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Monday , December 6 2021

Iraq forces flushing IS out of last Falluja pocket

A member of the Iraqi counter-terrorism forces drives an armed vehicle fl ying his national fl ag near a mosque in Falluja on June 23. Iraqi forces have retaken more than 80 percent of Falluja from the Islamic State group, the commander of the month-long offensive on the jihadist bastion said. (AFP)
A member of the Iraqi counter-terrorism forces drives an armed vehicle fl ying his national fl ag near a mosque in Falluja on June 23. Iraqi forces have retaken more than 80 percent of Falluja from the Islamic State group, the commander of the month-long offensive on the jihadist bastion said. (AFP)

FALLUJA, Iraq, June 23, (Agencies): Iraqi forces closed in on the last neighbourhood of Falluja still held by the Islamic State group Thursday while aid groups struggled to deliver relief to desperate civilians. A month into a major offensive against one of the jihadists’ most emblematic bastions, elite forces were close to establishing full control over Falluja.

“I can say that more than 80 percent is controlled by our forces,” Lieutenant General Abdulwahab al-Saadi, the operation’s overall commander, told AFP in Falluja.

Prime Minister Haider al-Abadi declared victory a week ago already and recent operations have focused on fl ushing out pockets of resistance in northern neighbourhoods of Falluja. Speaking from a recently reconquered area in the north of the city, Saadi said IS fighters only retained a presence in the neighbourhood of Jolan and possibly parts of another called Al-Muallemin.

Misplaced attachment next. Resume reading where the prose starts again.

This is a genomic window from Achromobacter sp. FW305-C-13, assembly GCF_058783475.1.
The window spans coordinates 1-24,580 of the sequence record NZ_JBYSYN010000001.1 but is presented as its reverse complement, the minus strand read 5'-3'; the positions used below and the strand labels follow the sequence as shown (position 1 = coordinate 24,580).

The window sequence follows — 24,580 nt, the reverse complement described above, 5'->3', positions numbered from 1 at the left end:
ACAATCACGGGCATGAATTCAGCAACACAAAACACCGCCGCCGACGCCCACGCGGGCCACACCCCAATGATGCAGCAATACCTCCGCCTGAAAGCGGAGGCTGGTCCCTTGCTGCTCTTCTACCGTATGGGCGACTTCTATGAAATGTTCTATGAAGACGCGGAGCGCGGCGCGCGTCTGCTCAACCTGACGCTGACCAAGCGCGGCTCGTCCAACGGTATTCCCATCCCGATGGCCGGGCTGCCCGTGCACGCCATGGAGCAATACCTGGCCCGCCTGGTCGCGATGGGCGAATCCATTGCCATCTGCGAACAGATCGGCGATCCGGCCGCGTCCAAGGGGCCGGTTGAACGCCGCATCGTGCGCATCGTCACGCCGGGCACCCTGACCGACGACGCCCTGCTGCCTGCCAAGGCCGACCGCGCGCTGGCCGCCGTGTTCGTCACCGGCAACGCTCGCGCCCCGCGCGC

He estimated that IS only had as little as five percent of the manpower it had in those areas before Iraqi forces punched through defence lines and thrust into the city late last month. Falluja, which lies 50 kilometres (30 miles) west of Baghdad, was the first city to fall out of government control in 2014, months before IS swept across Iraq’s Sunni Arab heartland and declared its “caliphate”.

In the Shorta neighbourhood, counter- terrorism service (CTS) forces had taken an IS explosives workshop, stacked with dozens of homemade rockets and bomb-making material. Welding equipment, yellow lumps of plastic explosives stored in an pot of paint, bags full of detonators and old sacks of palm dates stuffed with powder were still strewn across the rooms. In the deserted streets littered with rubble and torn down wires, the silence was only disrupted by the humming of drones, mangled iron creaking in the wind and the occasional controlled detonation of a roadside bomb. While entire blocks in southern Falluja were levelled during the height of the offensive earlier this month, substantial areas in the north of the city appeared to have escaped with relatively minor damage.

Senior CTS officer Mohannad al- Tamimi said he hoped the city’s tens of thousands of displaced residents could return soon. “Just here, eight improvised explosive devices have just been dealt with,” he told AFP, pointing to the road in front of Falluja’s main hospital. “In the next few days or weeks, families should return, once their cases have been approved by the city council,” he said.

Upcoming military offensives in Iraq against Islamic State, including an assault on the northern city of Mosul, could displace at least 2.3 million people, the United Nations humanitarian coordinator for Iraq said on Thursday. The prediction of such a vast humanitarian emergency creates additional complications for the Iraqi government and its US allies, who have announced plans for offensives to drive Islamic State fighters this year from most of their Iraqi territory.

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